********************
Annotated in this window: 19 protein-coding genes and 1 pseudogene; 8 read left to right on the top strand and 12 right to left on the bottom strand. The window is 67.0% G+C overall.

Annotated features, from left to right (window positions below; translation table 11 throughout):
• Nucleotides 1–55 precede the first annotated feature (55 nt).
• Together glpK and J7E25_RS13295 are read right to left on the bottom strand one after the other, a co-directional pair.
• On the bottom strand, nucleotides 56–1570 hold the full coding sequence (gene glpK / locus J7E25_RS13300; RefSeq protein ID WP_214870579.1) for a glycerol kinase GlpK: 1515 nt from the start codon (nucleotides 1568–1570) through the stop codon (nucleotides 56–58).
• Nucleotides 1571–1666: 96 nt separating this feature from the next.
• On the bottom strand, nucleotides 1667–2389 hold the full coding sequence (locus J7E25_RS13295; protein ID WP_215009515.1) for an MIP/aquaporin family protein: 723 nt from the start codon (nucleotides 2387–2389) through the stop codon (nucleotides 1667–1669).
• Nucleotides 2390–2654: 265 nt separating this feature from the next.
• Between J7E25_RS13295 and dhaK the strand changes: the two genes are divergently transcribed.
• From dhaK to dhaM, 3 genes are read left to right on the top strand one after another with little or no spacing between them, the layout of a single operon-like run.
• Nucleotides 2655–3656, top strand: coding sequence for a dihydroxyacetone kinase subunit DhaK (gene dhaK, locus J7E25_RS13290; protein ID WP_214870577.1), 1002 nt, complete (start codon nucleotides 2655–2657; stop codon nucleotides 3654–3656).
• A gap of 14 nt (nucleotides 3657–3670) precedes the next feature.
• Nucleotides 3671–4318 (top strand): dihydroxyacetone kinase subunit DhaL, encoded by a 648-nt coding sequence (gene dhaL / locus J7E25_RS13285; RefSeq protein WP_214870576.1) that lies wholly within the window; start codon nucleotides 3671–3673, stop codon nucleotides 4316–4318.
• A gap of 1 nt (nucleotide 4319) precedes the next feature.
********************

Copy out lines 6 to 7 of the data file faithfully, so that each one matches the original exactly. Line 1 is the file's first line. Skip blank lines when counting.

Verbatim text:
• Nucleotides 1571–1666: 96 nt separating this feature from the next.
• On the bottom strand, nucleotides 1667–2389 hold the full coding sequence (locus J7E25_RS13295; protein ID WP_215009515.1) for an MIP/aquaporin family protein: 723 nt from the start codon (nucleotides 2387–2389) through the stop codon (nucleotides 1667–1669).